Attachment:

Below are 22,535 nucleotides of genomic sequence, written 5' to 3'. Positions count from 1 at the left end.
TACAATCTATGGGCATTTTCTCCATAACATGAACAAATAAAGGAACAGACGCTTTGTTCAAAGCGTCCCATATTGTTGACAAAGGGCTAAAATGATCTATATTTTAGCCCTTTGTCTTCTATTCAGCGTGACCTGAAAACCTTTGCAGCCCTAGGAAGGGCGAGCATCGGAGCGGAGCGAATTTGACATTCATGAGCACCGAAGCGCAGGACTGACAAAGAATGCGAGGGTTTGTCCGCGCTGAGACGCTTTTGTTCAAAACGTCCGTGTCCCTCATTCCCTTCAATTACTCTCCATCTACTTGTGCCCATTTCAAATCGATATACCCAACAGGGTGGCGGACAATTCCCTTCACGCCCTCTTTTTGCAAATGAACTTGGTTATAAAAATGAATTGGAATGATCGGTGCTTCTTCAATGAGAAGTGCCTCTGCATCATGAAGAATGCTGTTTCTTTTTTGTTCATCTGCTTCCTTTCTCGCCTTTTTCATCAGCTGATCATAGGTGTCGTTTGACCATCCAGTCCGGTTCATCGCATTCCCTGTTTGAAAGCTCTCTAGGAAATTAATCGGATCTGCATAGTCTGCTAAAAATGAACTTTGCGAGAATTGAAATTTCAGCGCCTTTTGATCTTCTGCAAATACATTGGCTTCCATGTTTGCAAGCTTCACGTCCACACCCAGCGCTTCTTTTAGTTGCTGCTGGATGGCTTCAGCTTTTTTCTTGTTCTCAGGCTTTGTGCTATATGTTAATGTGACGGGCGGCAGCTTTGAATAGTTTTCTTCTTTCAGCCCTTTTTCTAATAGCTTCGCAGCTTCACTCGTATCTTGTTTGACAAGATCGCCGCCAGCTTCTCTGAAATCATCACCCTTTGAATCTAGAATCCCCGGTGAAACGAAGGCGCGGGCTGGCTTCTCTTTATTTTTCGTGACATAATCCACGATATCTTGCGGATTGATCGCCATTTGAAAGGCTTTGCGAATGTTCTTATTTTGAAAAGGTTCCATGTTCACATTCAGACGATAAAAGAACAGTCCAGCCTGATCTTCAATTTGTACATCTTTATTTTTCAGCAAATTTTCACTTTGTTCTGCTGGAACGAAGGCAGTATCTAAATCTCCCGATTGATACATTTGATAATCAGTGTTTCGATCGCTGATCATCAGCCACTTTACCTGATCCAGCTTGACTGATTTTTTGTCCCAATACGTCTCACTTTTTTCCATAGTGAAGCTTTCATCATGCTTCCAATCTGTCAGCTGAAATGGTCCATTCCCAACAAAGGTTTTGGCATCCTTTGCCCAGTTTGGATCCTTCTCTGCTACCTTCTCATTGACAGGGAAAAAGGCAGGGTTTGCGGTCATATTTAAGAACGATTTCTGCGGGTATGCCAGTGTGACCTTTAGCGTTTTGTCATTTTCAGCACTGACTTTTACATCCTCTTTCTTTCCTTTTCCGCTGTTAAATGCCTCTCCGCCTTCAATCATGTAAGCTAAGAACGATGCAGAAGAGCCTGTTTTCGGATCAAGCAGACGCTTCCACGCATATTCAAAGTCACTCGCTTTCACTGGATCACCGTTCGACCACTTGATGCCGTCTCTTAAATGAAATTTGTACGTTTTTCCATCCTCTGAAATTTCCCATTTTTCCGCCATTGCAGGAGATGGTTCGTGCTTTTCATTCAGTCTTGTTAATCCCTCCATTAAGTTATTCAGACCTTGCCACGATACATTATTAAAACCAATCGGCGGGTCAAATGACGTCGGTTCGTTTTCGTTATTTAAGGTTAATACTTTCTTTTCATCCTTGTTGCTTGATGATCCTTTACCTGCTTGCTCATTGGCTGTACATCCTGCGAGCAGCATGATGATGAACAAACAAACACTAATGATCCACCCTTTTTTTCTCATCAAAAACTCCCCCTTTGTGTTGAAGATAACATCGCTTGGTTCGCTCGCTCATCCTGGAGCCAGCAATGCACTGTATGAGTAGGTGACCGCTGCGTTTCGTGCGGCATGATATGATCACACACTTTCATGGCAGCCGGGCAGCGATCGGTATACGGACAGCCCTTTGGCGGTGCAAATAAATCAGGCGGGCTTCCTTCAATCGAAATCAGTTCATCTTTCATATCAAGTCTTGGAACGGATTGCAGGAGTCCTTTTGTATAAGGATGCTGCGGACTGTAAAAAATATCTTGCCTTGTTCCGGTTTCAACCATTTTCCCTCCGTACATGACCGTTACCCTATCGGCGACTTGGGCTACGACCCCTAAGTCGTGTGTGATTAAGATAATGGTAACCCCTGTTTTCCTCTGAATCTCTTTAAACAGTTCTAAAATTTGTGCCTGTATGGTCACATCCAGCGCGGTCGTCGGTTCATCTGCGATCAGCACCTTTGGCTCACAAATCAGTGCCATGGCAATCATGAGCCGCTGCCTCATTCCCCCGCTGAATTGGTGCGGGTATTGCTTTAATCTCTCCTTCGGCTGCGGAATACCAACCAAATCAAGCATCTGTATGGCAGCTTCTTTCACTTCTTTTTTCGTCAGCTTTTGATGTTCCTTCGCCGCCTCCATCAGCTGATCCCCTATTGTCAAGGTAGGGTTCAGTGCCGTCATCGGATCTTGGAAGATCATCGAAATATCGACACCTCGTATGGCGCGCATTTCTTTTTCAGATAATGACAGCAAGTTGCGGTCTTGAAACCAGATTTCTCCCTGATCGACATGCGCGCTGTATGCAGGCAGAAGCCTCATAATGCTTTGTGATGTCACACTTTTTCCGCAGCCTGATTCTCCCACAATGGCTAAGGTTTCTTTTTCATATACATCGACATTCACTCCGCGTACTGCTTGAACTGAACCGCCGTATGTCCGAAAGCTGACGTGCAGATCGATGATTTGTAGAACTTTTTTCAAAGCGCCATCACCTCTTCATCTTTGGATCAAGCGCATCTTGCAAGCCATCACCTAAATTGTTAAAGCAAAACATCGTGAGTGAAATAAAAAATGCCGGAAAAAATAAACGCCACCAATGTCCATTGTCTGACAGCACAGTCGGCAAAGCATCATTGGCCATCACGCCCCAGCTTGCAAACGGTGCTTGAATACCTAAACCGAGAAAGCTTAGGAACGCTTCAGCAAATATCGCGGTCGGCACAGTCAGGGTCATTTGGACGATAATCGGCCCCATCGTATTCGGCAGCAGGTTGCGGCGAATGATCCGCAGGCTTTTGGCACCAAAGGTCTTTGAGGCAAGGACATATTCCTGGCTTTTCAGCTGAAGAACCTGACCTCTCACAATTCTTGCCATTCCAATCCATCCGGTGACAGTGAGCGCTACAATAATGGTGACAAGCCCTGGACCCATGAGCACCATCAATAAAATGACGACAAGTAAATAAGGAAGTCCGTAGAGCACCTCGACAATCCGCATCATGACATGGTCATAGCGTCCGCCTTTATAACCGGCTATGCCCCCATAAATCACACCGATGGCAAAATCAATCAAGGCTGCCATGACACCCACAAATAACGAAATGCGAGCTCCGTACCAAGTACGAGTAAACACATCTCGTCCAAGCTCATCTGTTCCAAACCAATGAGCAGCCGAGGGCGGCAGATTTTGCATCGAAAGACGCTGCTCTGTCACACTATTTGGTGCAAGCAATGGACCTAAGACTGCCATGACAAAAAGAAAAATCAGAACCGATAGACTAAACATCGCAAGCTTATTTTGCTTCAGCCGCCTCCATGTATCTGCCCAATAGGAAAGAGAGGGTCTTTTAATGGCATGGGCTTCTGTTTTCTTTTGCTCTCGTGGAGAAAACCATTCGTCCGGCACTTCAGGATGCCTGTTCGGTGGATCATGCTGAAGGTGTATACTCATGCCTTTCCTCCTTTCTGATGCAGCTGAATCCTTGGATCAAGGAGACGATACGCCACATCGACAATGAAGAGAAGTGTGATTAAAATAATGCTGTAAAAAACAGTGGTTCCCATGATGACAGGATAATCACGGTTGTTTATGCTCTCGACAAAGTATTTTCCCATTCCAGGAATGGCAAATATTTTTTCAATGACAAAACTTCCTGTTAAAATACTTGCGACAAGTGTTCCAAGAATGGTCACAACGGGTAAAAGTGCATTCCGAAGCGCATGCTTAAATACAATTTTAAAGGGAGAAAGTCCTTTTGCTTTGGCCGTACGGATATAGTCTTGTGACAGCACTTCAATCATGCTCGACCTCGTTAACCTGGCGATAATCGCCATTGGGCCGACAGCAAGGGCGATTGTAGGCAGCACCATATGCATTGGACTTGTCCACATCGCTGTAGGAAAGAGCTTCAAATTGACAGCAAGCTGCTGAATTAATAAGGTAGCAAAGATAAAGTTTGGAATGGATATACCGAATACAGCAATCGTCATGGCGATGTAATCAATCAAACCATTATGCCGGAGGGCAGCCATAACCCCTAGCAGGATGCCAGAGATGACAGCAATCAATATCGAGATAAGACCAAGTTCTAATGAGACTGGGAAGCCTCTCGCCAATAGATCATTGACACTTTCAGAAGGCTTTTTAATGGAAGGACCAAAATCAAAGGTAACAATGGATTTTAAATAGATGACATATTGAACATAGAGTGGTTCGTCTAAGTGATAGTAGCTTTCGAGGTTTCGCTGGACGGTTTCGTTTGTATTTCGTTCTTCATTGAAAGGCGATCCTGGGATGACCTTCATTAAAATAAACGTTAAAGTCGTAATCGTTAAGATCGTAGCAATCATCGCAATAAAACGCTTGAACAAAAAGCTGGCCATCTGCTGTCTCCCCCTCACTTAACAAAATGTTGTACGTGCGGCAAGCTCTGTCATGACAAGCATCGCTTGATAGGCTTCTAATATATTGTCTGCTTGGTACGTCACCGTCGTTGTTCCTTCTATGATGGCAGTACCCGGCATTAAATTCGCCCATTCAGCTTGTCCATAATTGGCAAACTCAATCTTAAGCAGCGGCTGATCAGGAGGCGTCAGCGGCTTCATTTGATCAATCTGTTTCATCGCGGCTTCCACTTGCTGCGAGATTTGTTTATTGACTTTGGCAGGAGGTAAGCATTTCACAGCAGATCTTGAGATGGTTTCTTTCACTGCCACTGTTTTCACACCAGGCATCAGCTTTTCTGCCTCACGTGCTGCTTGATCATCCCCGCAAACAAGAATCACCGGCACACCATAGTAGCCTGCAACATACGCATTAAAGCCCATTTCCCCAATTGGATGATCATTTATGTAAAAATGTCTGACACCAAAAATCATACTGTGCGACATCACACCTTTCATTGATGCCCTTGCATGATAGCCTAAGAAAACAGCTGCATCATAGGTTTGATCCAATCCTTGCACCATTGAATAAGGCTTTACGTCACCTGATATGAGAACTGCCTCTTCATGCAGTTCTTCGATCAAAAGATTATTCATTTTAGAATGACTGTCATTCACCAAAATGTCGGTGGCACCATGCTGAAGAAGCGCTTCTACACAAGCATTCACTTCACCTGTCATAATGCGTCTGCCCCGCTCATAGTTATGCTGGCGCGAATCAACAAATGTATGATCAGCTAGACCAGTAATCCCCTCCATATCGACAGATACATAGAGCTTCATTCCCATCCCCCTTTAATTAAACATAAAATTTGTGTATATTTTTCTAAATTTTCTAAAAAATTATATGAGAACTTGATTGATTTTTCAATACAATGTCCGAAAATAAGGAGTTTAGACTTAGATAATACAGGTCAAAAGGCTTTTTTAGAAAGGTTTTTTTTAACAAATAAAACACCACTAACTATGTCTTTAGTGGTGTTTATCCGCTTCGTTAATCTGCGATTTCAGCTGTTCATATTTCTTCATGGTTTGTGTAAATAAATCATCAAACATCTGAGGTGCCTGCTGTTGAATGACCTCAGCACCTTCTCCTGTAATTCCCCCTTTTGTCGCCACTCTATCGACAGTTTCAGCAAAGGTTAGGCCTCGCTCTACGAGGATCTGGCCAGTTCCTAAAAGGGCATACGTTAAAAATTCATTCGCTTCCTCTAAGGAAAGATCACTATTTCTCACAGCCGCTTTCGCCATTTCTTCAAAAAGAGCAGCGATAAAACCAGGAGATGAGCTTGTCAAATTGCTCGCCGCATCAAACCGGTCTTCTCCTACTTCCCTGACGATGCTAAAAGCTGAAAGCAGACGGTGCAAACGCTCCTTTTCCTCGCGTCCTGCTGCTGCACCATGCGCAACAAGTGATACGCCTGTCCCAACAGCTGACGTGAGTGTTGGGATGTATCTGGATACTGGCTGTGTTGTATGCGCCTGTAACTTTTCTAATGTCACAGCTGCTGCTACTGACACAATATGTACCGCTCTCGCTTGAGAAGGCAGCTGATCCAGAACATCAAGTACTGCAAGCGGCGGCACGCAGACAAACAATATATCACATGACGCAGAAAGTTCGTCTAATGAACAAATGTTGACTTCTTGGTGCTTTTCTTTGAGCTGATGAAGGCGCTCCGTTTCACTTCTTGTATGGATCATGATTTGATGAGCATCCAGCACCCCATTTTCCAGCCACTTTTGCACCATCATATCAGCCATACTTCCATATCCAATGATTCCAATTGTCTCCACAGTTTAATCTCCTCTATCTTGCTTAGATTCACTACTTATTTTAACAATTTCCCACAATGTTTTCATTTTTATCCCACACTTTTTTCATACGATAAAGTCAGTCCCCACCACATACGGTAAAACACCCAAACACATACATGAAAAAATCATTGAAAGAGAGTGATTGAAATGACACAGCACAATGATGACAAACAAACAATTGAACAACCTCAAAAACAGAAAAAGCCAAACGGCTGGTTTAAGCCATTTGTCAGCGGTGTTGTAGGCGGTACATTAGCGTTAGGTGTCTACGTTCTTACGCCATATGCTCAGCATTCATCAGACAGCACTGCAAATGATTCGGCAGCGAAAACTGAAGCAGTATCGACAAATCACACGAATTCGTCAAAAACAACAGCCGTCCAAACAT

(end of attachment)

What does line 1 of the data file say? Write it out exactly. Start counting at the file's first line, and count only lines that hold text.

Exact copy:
Below are 22,535 nucleotides of genomic sequence, written 5' to 3'. Positions count from 1 at the left end.